I have been considering this change for some time now, and on a recent long drive, I listened once again to Rod Pead’s talk on the “Sword of Unity” (it is also available in the form of a written article). I’ve mentioned Mr. Pead’s work before (here and here);  Rod Pead is the editor of Christian Order magazine, and the talk was delivered at a “Faith of Our Fathers” conference almost 14 years ago. Yet, it makes every bit as much sense today as it did then. If you haven’t listened to the talk or read the article, you should.

In his presentation, Rod Pead notes that many of us know about the problems in the Church – about the crisis in every measure of Church health (vocations, Mass attendance, etc.) – but he makes us think again:

If we know this; if we are really aware of all this; why do we resist tailoring our prayer life and our thoughts and our actions accordingly? If we consider ourselves so aware and savvy about this travesty of truth and unity, then why, as the Jesuit, Father James Schall states, are Catholics so wimpy?

In another place, Pead adds:

…It is true that while at the moment we find we can't live with the bishops, we know, too, that by God's design we can't live without them, and that there is only so much we can do. But have we done even that much? Have we prayed and fasted and done penance and really begged God on our knees to convert the hearts and minds of the bishops? Have we consistently pleaded with Him to take the hirelings who will not respond to His grace to their early reward, and send us real Catholic Shepherds in their stead?

… Christ Himself told us, in the parable of the unjust judge, that we should pray continually and never be discouraged [Lk 18 1:8]. … Our Lord told the people: "will not God give redress to his elect, when they are crying out to him, day and night? Will he not be impatient with their wrongs? I tell you, he will give them redress with all speed." And then Christ immediately adds…, "But ah, when the Son of Man comes, will he find faith left on earth?"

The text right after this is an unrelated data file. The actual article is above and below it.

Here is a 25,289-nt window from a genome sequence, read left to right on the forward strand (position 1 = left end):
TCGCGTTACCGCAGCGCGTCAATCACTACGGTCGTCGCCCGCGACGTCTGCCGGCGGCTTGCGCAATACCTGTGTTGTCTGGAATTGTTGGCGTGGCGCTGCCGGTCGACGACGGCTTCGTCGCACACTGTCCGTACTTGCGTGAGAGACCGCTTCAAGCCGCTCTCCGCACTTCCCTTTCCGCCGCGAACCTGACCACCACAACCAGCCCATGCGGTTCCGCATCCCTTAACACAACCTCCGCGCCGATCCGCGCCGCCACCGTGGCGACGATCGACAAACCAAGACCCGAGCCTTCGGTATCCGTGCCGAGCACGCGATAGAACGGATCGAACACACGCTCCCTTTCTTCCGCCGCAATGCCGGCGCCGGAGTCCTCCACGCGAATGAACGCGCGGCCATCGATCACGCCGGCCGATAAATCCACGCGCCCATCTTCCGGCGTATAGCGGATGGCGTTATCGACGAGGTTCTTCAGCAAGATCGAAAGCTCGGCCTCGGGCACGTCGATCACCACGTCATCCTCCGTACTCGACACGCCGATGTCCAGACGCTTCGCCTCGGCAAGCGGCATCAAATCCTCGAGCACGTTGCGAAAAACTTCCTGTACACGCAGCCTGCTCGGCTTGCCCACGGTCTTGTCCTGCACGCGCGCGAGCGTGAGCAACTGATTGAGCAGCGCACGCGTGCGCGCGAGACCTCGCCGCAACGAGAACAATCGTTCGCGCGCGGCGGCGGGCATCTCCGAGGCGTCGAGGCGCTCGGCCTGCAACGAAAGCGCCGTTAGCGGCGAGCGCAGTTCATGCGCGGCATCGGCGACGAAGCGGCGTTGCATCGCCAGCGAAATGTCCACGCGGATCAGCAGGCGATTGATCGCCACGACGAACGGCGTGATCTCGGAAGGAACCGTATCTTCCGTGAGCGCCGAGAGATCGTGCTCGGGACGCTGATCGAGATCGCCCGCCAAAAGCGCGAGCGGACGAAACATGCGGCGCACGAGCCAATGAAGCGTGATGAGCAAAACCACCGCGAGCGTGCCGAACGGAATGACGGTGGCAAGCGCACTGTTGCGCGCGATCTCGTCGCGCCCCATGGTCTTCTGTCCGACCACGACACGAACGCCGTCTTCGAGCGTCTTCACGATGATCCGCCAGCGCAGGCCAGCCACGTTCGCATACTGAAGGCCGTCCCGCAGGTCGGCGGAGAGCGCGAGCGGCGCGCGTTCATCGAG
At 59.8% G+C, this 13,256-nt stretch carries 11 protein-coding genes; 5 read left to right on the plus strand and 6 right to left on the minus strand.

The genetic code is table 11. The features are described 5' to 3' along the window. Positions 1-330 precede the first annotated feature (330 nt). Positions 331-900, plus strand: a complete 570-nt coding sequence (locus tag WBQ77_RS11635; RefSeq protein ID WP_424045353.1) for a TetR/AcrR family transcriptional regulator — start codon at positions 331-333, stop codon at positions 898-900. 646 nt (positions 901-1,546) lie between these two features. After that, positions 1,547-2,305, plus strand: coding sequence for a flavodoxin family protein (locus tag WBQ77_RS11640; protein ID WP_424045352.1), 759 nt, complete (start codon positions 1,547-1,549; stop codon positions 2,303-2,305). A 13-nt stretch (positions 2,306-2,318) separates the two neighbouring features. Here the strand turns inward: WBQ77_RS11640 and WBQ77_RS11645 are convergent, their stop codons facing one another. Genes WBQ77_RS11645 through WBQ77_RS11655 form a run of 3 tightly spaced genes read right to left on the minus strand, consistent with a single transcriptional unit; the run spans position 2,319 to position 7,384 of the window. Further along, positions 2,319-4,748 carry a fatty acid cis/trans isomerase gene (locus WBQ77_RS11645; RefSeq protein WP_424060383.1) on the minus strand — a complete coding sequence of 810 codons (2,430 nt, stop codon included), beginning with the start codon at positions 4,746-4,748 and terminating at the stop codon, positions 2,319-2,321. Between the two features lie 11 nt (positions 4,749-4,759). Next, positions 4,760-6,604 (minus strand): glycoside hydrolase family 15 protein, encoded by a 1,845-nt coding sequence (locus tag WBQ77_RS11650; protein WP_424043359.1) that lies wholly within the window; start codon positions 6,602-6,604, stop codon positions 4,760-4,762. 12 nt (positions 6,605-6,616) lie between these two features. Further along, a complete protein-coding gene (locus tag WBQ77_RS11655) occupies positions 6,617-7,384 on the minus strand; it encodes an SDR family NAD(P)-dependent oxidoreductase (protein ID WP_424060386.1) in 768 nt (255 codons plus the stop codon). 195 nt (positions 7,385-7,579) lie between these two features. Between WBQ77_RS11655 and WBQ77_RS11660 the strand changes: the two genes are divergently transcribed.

And so…are we really praying for the conversion of the hirelings or their replacement by strong, solicitous, Catholic Shepherds – as if we believe? Given Christ's promise, I can't imagine that enough of us are.

And so, because I am called more to prayer and penance than to blogging, that is what I will do…at least for the time being. God only knows what the future holds.

I have met many wonderful people through this blog – thank you for your friendship, your encouragement, and your prayers!

Stay in touch! My email address is

Wednesday, December 11, 2013

"Mandela Was Not a Great Man": Vortex

Count on Michael Voris to tell it like it is. In this Vortex, he says, in part:
Nelson Mandela – whatever good that may be ascribed to him – ushered in an abortion law that has resulted in the deaths of over a million of his fellow South Africans since the mid-1990s. That is not the mark of a great man. 
And it appears some bishops are also pointing out the problems with ignoring the ways in which Nelson Mandela harmed, rather then helped, his fellow countrymen. For instance, a Boston Globe story notes:
While the pope said that former president Nelson Mandela of South Africa, who died last week, will “inspire generations,” Tobin issued a statement declaring that appreciation of Mandela’s admirable qualities should be tempered by his “shameful” promotion of abortion in his country.
Good for Bishop Tobin! 

Here's the Vortex: 

Here's the script:

One hallmark of being a weak man is the desire to associate yourself with the latest drama, or inject yourself into the latest fad topic so as not to think of yourself as being “irrelevant”.
This penchant for attention and recognition certainly doesn’t apply to everyone who is weak, but it has proven time and again to be an indicator of those who are extremely insecure – weak, emotionally or psychologically.

The particular problem with this weakness is that often times, the appropriateness of WHAT or WHO a man is associating himself with can be… well… extremely inappropriate.

And we see this evidenced most recently in the rush among so many Catholic churchmen to sing the praises of recently departed Nelson Mandela.

In fact, in some instances it seems as though a game of one-upmanship has started. One churchman, speaking out singing Mandela’s praises so as not to be left behind as the relevant train departs from the station, is almost immediately outdone by the next, who heaps even more praise on Mandela, so that HE may now bask in the glow of being “relevant”.

Some of these men – all of them weak – are almost tripping over themselves to not be left out of the picture.

Nelson Mandela – whatever good that may be ascribed to him – ushered in an abortion law that has resulted in the deaths of over a million of his fellow South Africans since the mid-1990s.

That is not the mark of a great man. That is the mark of evil and of the diabolical. Whatever his political career may have profited some in his native land, he was largely a stooge of western social engineers who used his dramatic back story to their own advantage.

He and his African National Congress were and are large embracers of abortion and on the political front, never missed an opportunity to cozy up to communist leaders.

No one is saying that Mandela didn’t do some good for some of his fellow countryman. That’s not the point.

The point is that he did far worse for most of his countrymen by not only introducing laws which directly killed the most defenseless among them, but also instituted a mindset that abortion and contraception are good things.